“Our idea was to try to gather up all the traits that have been studied in large genetic studies and see if there is shared biology between these different traits that seem unrelated,” study coauthor Joseph Pickrell of the New York Genome Center in New York City told The Scientist.
“It’s a smart use of available data,” said Matthew Rockman, an evolutionary biologist at New York University who was not involved in the work. Because human data are formatted to prevent identification of individual subjects, such datasets “can be really difficult to combine in a sensible way,” he added.
To gather such data, Pickrell and his colleagues turned to publicly available, large consortium studies. They also gathered previously unpublished data gathered by the consumer genetics company 23andMe, including analyses of genetic variants linked to Parkinson’s disease, unibrows and chin dimples, migraines, and asthma. The team built statistical models that, for each genomic locus, made pairwise comparisons of every possible pair of the 42 traits examined, scoring whether a genetic variant coincided with neither, one, or both traits.
The study revealed 341 loci associated with multiple traits. Several of these genetic variants were linked to later onset of menarche in girls, a later age of voice drop in boys, lower body mass index, increased height in both men and women, and a reduced risk of male-pattern baldness. “Reproductive timing is the kind of thing that should evolve with changes in our environment, and it’s exciting to see that these reproductive timing traits are genetically correlated across the sexes,” Rockman said.
The researchers also found a variant of a heavy metal transporter that is associated with Parkinson’s disease, schizophrenia, and height. Other genetic loci associated with increased risk of schizophrenia were more likely to be associated with an increased risk of ulcerative colitis and Crohn’s disease.
Because a genetic variant connected to two traits found by GWAS does not imply a cause-and-effect relationship, the team also built a model that identified pairs of traits where a causal relationship is more likely. “The primary difference between this and many approaches that examine shared common variant influences is this added layer of analysis that allows the authors to infer causal relationships,” said Elise Robinson, a genetic epidemiologist within Massachusetts General Hospital’s Analytic and Translational Genetics Unit who was not involved in the work.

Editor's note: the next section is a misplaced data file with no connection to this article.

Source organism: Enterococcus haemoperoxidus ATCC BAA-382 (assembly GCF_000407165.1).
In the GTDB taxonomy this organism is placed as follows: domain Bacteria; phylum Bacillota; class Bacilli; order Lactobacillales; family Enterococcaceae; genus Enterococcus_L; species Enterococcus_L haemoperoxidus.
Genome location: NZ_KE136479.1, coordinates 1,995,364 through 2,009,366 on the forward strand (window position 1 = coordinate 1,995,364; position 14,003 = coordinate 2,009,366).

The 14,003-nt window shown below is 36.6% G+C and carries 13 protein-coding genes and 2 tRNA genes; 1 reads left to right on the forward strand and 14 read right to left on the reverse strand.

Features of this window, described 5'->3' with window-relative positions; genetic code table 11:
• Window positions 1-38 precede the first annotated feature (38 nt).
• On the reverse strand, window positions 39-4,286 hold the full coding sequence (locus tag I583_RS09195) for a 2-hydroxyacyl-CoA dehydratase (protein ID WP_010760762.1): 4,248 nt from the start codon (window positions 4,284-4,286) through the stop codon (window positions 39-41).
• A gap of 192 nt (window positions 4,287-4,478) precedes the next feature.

The team found that high levels of LDL cholesterol might increase the risk of heart disease, for example. The loci associated with cholesterol were also associated with heart disease, but other heart disease variants were not necessarily linked with LDL levels. “The most promising result here may be that revealing commonalities among different kinds of diseases could point towards unexpected avenues of therapy, [even if that] is still very distant,” said Rockman.
Of course, the connections identified in the study will need to be validated, Pickrell cautioned, as at least one study has questioned how relevant genetic variations are for the pathology of disease. Nevertheless, GWAS can be a “tremendously productive tool that can provide meaningful insights into the specific risk pathways of diseases,” Robinson said.
“Most genetic influences on complex traits come from common variants in the genome that have small effects [that function] additively within an individual,” said Robinson. “To understand those types of effects, we need to use GWAS.”
J.K. Pickrell et al., “Detection and interpretation of shared genetic influences on 42 human traits,” Nature Genetics, doi:10.1038/ng.3570, 2016.